In a busy week that takes in 20 engagements in the Presbytery, which covers the central belt of County Down, Dr Kirkpatrick acknowledged and encouraged the work of congregations as they make a difference in their local communities, while visiting a number of organisations supported by local churches. These included Via Wings in Dromore and Christians Against Poverty in Lisburn.
Founded in 2009 in the aftermath of the previous year’s financial crash by Gail Redmond, Via Wings began supporting single mums. It has now grown into an organisation of 18 staff and over 80 volunteers whose sole aim is to break the cycle of poverty for the next generation, meeting needs and changing lives in the town and the surrounding area.
“The number of people seeking our help has risen dramatically and we are seeing that week, by week, especially amongst those who are working, but struggling to keep their heads above water,” Mrs Redmond said.
“The support that we are able to provide is what we call a ‘wrap around service’ with the provision of food at its heart. This enables us to gently reach into the home to provide additional support where needed. We now have nearly 220 families on our books, but have seen a staggering 40% increase in those looking for help since the end of August, just five weeks ago. For the first time in 13 years, we are also getting calls from the elderly in need of help with their energy bills.”
During his visit to the cross-denominational Christian charity, Dr Kirkpatrick was briefed on the services that Via Wings provides, especially those targeted at food poverty, social isolation and mental health.
Mrs Redmond continued, “Poverty isn’t just about having little or no money, or food. Poverty is also about loneliness, isolation, deprivation, brokenness and so much more. Our aim is to show God’s love in a caring, practical and non-judgemental way through the work we do. To do that we work with the support of our partners, including Armagh City, Banbridge and Craigavon Borough Council, along with local churches, schools, social workers and healthcare workers, but that need has increased dramatically in recent months.”
Each week Via Wings cooks and delivers 120 meals for its elderly clients and distributes surplus food from its partners Tesco, Lidl and Marks & Spencer. Last year that support weighed in at 58 tonnes of excess food. At the same time it has a number of social enterprises, makes calls as part of its ‘Good Morning Dromore’ project and runs its ‘Recycled Teenagers’ initiative for the over 65s, which also lessens the effects of isolation. Dr Kirkpatrick also heard about a number of other projects, including a children’s afterschool’s scheme and the new Wellbeing Centre, which launches in November.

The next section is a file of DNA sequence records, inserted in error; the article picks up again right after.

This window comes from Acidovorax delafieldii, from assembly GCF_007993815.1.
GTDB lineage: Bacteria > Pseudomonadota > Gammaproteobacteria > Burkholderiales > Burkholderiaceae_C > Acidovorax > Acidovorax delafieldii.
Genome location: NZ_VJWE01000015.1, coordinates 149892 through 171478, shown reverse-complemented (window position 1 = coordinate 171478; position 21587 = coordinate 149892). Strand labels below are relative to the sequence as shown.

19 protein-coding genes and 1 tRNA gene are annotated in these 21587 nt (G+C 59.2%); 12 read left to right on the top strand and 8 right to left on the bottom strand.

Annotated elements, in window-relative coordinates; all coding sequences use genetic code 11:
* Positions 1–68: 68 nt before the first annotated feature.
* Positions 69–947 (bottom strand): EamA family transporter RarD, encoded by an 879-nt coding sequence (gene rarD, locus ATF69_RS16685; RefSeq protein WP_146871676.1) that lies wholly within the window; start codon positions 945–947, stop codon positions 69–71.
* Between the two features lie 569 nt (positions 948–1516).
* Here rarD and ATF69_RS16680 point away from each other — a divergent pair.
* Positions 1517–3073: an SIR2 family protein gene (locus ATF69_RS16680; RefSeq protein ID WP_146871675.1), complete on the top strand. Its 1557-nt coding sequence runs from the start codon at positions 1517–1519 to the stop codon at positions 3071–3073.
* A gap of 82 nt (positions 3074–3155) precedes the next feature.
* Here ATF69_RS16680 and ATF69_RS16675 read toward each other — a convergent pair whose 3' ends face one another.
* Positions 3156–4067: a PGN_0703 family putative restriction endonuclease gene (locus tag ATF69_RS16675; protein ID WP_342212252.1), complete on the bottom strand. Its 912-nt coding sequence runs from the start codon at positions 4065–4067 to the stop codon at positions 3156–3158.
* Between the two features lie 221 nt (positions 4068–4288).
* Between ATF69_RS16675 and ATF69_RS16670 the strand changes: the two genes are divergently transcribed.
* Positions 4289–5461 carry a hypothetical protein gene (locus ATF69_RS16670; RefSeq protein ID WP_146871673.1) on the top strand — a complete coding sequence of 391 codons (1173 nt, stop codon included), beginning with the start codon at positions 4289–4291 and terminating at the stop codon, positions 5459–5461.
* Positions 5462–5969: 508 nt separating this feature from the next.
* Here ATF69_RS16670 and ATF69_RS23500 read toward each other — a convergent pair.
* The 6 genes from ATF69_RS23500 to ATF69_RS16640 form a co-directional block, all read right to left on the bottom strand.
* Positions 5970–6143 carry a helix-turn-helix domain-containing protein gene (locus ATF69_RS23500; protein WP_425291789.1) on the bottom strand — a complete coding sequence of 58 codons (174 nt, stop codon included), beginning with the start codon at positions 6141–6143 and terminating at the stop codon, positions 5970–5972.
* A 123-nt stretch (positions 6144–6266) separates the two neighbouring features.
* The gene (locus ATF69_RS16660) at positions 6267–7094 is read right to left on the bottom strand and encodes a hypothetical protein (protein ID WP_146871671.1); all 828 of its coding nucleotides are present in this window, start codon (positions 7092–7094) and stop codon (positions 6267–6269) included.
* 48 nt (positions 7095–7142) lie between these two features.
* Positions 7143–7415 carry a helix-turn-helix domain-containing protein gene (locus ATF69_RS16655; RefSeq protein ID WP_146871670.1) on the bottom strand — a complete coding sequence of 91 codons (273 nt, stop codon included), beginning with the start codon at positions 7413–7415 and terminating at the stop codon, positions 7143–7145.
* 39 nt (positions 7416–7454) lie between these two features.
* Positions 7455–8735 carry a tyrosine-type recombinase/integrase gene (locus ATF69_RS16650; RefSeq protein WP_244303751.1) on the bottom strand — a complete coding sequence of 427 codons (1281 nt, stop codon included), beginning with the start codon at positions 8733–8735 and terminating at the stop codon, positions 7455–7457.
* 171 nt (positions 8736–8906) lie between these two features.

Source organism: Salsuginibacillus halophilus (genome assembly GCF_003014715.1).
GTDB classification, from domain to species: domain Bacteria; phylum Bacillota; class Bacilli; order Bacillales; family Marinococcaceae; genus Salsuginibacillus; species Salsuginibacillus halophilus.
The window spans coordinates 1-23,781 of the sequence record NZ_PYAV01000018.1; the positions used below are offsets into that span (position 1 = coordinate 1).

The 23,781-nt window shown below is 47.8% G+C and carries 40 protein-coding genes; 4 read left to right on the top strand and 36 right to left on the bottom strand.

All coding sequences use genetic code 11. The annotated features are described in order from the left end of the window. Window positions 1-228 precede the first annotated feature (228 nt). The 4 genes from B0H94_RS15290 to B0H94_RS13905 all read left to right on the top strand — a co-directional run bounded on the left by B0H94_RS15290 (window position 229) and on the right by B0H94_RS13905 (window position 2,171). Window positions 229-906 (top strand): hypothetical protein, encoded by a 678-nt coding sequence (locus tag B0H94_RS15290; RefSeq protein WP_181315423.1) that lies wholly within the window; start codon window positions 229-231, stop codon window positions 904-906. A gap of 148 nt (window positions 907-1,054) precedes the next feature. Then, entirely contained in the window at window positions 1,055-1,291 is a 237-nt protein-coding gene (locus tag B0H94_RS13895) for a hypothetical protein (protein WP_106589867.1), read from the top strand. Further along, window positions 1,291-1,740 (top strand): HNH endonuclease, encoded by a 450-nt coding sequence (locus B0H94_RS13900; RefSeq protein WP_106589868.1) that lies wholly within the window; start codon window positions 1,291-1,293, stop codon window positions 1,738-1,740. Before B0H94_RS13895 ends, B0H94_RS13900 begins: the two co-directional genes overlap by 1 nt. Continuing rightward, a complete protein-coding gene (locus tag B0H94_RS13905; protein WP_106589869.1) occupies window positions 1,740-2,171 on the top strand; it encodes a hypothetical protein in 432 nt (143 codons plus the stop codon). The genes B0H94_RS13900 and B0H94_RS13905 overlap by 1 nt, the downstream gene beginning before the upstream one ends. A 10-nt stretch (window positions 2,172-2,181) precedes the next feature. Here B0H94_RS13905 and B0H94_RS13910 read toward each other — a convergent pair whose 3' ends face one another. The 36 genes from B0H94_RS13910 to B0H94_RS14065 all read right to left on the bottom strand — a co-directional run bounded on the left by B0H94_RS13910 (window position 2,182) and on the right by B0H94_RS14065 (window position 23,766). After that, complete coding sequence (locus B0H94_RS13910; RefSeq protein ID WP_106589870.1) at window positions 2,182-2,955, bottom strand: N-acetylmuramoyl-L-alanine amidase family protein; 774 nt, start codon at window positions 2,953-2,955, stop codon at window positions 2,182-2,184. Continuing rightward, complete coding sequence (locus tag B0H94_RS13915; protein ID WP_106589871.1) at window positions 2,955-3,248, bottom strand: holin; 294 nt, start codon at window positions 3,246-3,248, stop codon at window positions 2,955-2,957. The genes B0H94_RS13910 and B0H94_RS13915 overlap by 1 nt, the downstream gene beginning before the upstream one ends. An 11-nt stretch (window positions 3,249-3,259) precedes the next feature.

“Dromore and the surrounding area has really been blessed by the compassionate grace-filled carers I met, people who are on the front line of this economic crisis. What really struck me is that Via Wings is doing something that no church could do on its own, yet through co-operation and co-ordination, many are supported and helped as a result,” Dr Kirkpatrick said.
The Moderator concluded by saying, “It was not lost on me that their name ‘Via Wings’ is taken from Isaiah 40. To paraphrase, it says that our God gives strength to the weary so that they will renew their strength and will soar on wings like eagles. It is my prayer that those it supports, and those called to help those in need will not only be blessed in their work, but will also ‘soar on wings like eagles.’”
Taking in and the towns of Dromara, Drumbo, Moira, and Royal Hillsborough, the Presbytery also includes Lisburn, where Dr Kirkpatrick also visited staff and volunteers at Christians Against Poverty (CAP) that provides free debt help. Locally CAP in Lisburn is supported by 15 churches who provide financial and prayer support, along with ‘befrienders’ who come alongside those being supported.
Since 2014 the Lisburn Debt Centre has helped are a mixture of households, from single people to large families in the greater Lisburn area. “A recent CAP / YouGov survey, found that 19% of adults in the UK are already struggling because of the cost of living, with a further 35% just about coping, but at risk if costs rise further. As CAP said at the time, the crisis that we are in now is not new, but is reaching new heights,” Dr Kirkpatrick explained.
“Numbers are ramping up and in the first half of this year, in the UK as a whole, those seeking CAP’s help increased by over 30%. Another thing that struck me was that those seeking help to manage their finances, and their debt in particular, are people who are working and not necessarily on benefits. It was great to see the holistic approach of this well-grounded ministry that does amazing work with people who are in debt.”
Dr Kirkpatrick concluded by saying, “The work of CAP and Via Wings is impressive and meets different, but complimentary and increasing local needs. While the quiet work of these Christian charities is a huge blessing to those in need, it is incumbent on those in government to find ways to mitigate this developing crisis, bit also prioritise the development of anti-poverty strategies to tackle the root causes of the endemic poverty that we see.”
The tour concludes on Sunday when the Moderator will preach in Hillsborough Presbyterian in the morning and Legacurry Presbyterian in the evening.
Photos (1) the Via Wings centre in Dromore (2) Dr Kirkpatrick with young people and volunteers from Via Wings’ Learning 360 programme where participants take part in some hands-on kitchen training to help them gain future employment (3) the Moderator with members of the charity's Recycled Teenagers programme. Aimed at pensioners, or people feeling isolated, they twice a month for coffee and a chat where they can also take part in different activities and listen to guest speakers – like the Moderator.